October 25, 2011
Fox Business notes:
The conflicts of interest and policy controversies in the Federal Reserve’s bailout of the financial system now include helping out millionaires, billionaires, foreign automakers, and companies whose executives sit on the board of directors of the U.S. central bank.
The Federal Reserve also bought more than $2.2 billion in commercial paper from the state-owned central bank of Bavaria, and it gave more than $23 billion in loans to the Arab Banking Corp. based in Bahrain, with an interest rate as low as a quarter of a percentage point. The Federal Reserve also lent more than $9.6 billion to the Central Bank of Mexico.
Banks worldwide tapped into the Federal Reserve’s emergency lending programs more than 4,200 times for a total of $3.8 trillion, estimates show.
Senator Sanders’ staff found that “several billionaires and tens of multi-millionaires received cheap loans from the Fed to invest in securities backed by auto, mortgage, credit card, student and mortgage loans,” Sanders’ letter says. That Fed program is called the Term Asset-backed Securities Loan Facility.
The rich include Christy Mack, the wife of Morgan Stanley’s John Mack, billionaire businessman H. Wayne Huizenga; and Michael Dell, co-founder of Dell Computer, hedge fund manager John Paulson and private equity honcho J. Christopher Flowers.
[Senator Sanders] also says that it appears the Fed provided loans to over 100 separate hedge funds, offshore funds, and other investment funds located in the Cayman Islands and other tax havens via the TALF program alone.
Sanders also wants to know why the Federal Reserve bailed out the Korea Development Bank, the state-owned bank of South Korea, by purchasing more than $2.2 billion of its commercial paper, and why it also extended more than $40 billion to the central bank in South Korea.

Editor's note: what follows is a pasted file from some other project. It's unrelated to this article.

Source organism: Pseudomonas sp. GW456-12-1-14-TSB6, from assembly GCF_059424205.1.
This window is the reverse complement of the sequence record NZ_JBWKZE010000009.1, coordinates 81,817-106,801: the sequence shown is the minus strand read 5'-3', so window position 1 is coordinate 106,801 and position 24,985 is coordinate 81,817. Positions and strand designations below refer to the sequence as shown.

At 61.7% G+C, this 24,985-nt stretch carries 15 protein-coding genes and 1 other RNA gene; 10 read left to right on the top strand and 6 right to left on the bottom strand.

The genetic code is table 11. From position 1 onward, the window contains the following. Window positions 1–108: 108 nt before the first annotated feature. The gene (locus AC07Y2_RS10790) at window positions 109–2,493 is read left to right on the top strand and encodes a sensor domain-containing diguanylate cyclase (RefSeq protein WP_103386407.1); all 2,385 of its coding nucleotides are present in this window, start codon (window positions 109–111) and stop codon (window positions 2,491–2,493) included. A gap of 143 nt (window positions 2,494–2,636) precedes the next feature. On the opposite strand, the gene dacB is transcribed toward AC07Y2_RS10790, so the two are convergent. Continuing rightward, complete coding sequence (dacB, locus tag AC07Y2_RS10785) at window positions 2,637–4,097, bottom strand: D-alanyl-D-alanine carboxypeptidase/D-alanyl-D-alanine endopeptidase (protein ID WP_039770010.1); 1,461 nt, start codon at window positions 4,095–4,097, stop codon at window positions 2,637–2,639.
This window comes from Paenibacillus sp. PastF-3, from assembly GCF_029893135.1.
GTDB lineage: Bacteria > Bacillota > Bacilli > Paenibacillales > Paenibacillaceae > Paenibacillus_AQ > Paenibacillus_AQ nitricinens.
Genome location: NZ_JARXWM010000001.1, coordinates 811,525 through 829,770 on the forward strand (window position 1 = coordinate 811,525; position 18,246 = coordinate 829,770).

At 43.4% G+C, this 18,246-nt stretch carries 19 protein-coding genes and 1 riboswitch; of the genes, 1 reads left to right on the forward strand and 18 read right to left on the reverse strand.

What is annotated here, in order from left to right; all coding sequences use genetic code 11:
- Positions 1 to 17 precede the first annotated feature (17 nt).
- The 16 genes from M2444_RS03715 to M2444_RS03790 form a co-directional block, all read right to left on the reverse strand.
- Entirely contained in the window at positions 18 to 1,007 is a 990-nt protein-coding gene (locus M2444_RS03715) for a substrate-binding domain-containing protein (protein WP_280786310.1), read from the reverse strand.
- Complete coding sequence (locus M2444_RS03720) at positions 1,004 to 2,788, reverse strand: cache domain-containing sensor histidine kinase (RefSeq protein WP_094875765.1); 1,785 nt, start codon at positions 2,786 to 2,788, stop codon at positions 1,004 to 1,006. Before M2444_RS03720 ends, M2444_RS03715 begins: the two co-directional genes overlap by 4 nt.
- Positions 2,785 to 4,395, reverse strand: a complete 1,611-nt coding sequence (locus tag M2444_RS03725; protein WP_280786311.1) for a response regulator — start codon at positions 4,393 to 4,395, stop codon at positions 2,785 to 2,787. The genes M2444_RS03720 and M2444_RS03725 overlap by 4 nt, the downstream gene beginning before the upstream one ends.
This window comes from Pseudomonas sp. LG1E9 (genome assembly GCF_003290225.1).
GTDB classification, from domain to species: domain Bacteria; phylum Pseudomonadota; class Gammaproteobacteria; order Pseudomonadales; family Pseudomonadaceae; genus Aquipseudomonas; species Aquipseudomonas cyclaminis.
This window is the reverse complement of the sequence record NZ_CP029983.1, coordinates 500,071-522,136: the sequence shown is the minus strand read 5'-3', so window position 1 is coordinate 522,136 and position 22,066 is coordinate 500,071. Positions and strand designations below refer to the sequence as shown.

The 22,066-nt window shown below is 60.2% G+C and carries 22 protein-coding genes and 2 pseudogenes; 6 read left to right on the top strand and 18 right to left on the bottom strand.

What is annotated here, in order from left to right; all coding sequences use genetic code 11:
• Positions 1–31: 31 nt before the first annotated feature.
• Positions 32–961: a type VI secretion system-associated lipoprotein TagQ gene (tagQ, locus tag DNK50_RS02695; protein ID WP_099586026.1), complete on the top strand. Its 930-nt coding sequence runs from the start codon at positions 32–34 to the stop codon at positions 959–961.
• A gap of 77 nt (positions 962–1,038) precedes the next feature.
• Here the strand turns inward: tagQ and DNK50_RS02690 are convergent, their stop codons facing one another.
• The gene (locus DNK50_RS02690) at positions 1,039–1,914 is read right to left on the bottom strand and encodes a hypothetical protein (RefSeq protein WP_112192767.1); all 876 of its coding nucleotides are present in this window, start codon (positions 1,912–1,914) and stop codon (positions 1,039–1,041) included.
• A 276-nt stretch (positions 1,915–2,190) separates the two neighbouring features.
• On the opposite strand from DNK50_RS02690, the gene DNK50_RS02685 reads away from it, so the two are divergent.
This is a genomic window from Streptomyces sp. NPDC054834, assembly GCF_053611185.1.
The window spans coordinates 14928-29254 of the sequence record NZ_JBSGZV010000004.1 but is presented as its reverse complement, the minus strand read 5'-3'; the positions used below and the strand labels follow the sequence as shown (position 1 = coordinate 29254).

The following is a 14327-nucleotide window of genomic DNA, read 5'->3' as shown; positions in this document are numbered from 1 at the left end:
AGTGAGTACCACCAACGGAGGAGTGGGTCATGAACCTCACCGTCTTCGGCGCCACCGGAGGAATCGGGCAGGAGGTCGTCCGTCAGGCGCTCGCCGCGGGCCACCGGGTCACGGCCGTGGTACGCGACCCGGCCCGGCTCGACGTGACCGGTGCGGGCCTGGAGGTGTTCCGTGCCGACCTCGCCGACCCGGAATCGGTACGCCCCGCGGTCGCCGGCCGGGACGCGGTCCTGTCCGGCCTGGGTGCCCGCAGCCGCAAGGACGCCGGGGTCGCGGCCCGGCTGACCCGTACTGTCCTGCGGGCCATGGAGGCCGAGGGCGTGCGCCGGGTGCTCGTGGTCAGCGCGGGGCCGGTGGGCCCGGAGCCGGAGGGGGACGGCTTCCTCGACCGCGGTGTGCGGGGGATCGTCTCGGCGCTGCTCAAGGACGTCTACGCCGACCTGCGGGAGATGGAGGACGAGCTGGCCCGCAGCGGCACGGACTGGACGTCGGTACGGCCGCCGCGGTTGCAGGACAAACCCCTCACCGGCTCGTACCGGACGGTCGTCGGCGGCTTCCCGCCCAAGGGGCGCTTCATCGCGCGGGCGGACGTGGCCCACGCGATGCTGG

I’ve previously noted that the Fed bailed out the Central Bank of Libya under Gaddafi.
Indeed, Ron Paul – the current chair of the monetary policy subcommittee – says that one-third of Fed bailout loans – and essentially 100% of NY Fed loans – went to foreign banks.
The American people didn’t get to vote on these huge bailouts and low-cost loans to foreign banks.
Congress didn’t get to vote on them … they didn’t even know about them.
Independent economists didn’t have a chance to weigh in on whether shipping American dollars abroad is good for the U.S.
Indeed, it seems as if the Fed has chosen to help everyone but the average American … choosing the big banks and financiers – abroad or in the U.S. – again and again at the expense of the little guy. (The Fed is even intentionally curbing lending by the banks to Main Street.)
No wonder high-level economists have said that the Fed caused both the Great Depression and the current economic crisis.
No wonder economists say that the Federal Reserve should be ended – or its powers be dramatically curtailed.
This article was posted: Tuesday, October 25, 2011 at 2:40 am